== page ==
OEMs Vie for Sales Opportunities in Health Market

If you want to find out how much weight you’ve lost since joining the gym, there’s an app for that. If you want to keep track of your medications, there's an app for that. And if you want to log your blood pressure or glucose readings over time, there's an app for that, too.

Increasingly, software developers are introducing new health applications at a time when the smartphone market is growing and tablets are the new must-have tool. Added to this, the drive to improve personal health and wellness and the accelerated adoption of electronic medical records have changed the face of healthcare, which now provides the kind of business growth trajectory that high-tech equipment manufacturers and software developers salivate over.

Undoubtedly, the health apps market is a nascent one, and so far most of these apps run on Apple's iPhone and iPad, with the Google Android and other devices trying to catch up. In April, {complink 3847|Nokia Corp.} launched its own mobile application for the healthcare sector and has enabled some health apps to run on its devices.

Late last month, {complink 3426|Microsoft Corp.} enhanced its HealthVault platform, which stores and maintains health information. To encourage health app developers, the company has built client libraries for constructing standalone HealthVault applications across all of the most popular phone platforms. The software development kit and samples for the Windows Phone 7 are available now and will be made available soon for Apple iOS and Google Android.

Leading the field, Apple's approach, which has been to provide independent health app developers with a software platform that includes a published interface, has allowed developers to create health apps on their own and has helped to promote the Apple brand in the healthcare sector.

As smartphones have seen tremendous adoption rates, health apps for smartphones, have been a driving force for product adoption among healthcare providers. According to a recent report from global market research firm RNCOS, the main driver of growth in mobile health applications is the increasing adoption of smartphones during the past few years. At the end of 2009, smartphone penetration was around 21 percent — it is expected to be 50 percent by the end of 2011. Further, over 72 percent of physicians are smartphone users, and mobile health applications embedded in smartphones are a main reason for this increased usage, the report notes.

On the tablet front, it will be interesting to see how companies like HP, Dell, and Acer orient their new tablets to the healthcare market and whether they'll be able to encourage software developers to create health apps for these products. Already late to the tablet market, these companies may find that health apps can fuel tablet sales. Another recent study that polled 950 Healthcare Information and Management Systems Society (HIMSS) members showed that more than 25 percent of respondents plan to deploy the iPad and other iOS devices immediately, and nearly 70 percent plan to deploy the devices this year.

Certainly, the market is ripe for future revenue growth. A recently published PricewaterhouseCooper study found that half of consumers surveyed said they would buy mobile technology to address their health needs. Additionally, 40 percent of respondents would be willing to pay for a monthly mobile phone service or device that could send information to their doctors. Consumers polled said they would prefer to pay less than $10 for the monthly mobile phone service and less than $75 for the device. PwC estimates the annual consumer market for remote/mobile monitoring devices to be $7.7 billion to $43 billion, based on the range consumers said they would be willing to pay.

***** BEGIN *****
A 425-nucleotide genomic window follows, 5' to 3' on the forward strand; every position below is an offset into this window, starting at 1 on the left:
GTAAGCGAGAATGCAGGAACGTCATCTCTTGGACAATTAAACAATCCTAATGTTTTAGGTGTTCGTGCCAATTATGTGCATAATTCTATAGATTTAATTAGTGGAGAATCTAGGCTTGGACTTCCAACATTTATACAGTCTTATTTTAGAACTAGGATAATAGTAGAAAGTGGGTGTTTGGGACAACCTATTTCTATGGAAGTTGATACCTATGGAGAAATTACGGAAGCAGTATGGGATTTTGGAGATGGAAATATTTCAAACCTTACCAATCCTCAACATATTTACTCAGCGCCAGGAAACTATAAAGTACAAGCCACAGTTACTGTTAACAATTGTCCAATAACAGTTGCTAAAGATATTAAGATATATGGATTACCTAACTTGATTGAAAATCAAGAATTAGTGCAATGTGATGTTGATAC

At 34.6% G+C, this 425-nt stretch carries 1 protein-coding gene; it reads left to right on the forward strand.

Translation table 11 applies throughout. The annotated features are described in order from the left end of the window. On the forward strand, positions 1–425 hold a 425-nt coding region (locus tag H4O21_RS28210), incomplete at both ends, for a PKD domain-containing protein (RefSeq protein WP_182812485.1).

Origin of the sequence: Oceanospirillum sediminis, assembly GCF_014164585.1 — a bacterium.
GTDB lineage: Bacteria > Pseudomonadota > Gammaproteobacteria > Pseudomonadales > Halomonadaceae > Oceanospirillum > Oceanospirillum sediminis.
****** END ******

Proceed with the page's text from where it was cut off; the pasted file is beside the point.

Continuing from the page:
As OEMs unleash more tablets and smartphones into a market rife with competition, mobile device makers that take the healthcare sector lightly will lose out on what promises to be one of the most lucrative markets to come along in recent years. How these companies position their products in the healthcare sector will tell us a lot about their ability to react to a changing market that demands greater use of mobile devices. If high-tech companies can't make the most of the new opportunities that healthcare affords… well, there's no app for that!

15 comments on “OEMs Vie for Sales Opportunities in Health Market

  1. Ariella
    June 23, 2011

    Some of the apps are really very helpful. Some people are on a number of different medications and really do need to track them to make sure they take them at the right times and don't give themselves an unnecessary dose or skip one because they can't remember if they took it or not. Tracking blood sugar levels would be useful for diabetics, and, particularly, for women who experience gestational diabetes because they are not used to tracking it from before pregnancy. But the weight loss, I'm sure people will remember, as they are usually very clear on their goals as far as that goes.

  2. mario8a
    June 23, 2011


    I'm sure APPLE goes through an extensive work validating the APPS, but in terms of health there's must be some kind of certification by the FDA.



  3. AnalyzeThis
    June 23, 2011

    I think there's huge potential in this space. Obviously, there is a huge demand for the more “traditional” versions of these apps: diet books, for example, still can sell huge volumes of copies. A well-designed and marketed diet app, for example, which is constantly telling you what/when/how to eat would very likely be very profitable.